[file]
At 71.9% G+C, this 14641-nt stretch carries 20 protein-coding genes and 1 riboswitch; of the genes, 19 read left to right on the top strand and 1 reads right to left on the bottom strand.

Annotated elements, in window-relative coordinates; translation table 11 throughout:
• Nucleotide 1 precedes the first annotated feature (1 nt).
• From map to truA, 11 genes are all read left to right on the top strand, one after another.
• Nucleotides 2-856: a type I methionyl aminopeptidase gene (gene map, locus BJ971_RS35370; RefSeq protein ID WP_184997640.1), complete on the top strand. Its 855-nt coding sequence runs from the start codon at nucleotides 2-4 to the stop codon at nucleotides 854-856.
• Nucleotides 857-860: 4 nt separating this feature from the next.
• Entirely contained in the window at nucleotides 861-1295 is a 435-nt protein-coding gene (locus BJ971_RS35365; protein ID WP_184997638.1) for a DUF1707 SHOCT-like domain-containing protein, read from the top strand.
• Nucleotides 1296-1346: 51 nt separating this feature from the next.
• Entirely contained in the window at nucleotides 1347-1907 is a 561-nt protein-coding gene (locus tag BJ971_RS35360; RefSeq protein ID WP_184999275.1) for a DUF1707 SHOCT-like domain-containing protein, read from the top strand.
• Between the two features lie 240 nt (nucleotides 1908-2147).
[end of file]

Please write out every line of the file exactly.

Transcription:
At 71.9% G+C, this 14641-nt stretch carries 20 protein-coding genes and 1 riboswitch; of the genes, 19 read left to right on the top strand and 1 reads right to left on the bottom strand.

Annotated elements, in window-relative coordinates; translation table 11 throughout:
• Nucleotide 1 precedes the first annotated feature (1 nt).
• From map to truA, 11 genes are all read left to right on the top strand, one after another.
• Nucleotides 2-856: a type I methionyl aminopeptidase gene (gene map, locus BJ971_RS35370; RefSeq protein ID WP_184997640.1), complete on the top strand. Its 855-nt coding sequence runs from the start codon at nucleotides 2-4 to the stop codon at nucleotides 854-856.
• Nucleotides 857-860: 4 nt separating this feature from the next.
• Entirely contained in the window at nucleotides 861-1295 is a 435-nt protein-coding gene (locus BJ971_RS35365; protein ID WP_184997638.1) for a DUF1707 SHOCT-like domain-containing protein, read from the top strand.
• Nucleotides 1296-1346: 51 nt separating this feature from the next.
• Entirely contained in the window at nucleotides 1347-1907 is a 561-nt protein-coding gene (locus tag BJ971_RS35360; RefSeq protein ID WP_184999275.1) for a DUF1707 SHOCT-like domain-containing protein, read from the top strand.
• Between the two features lie 240 nt (nucleotides 1908-2147).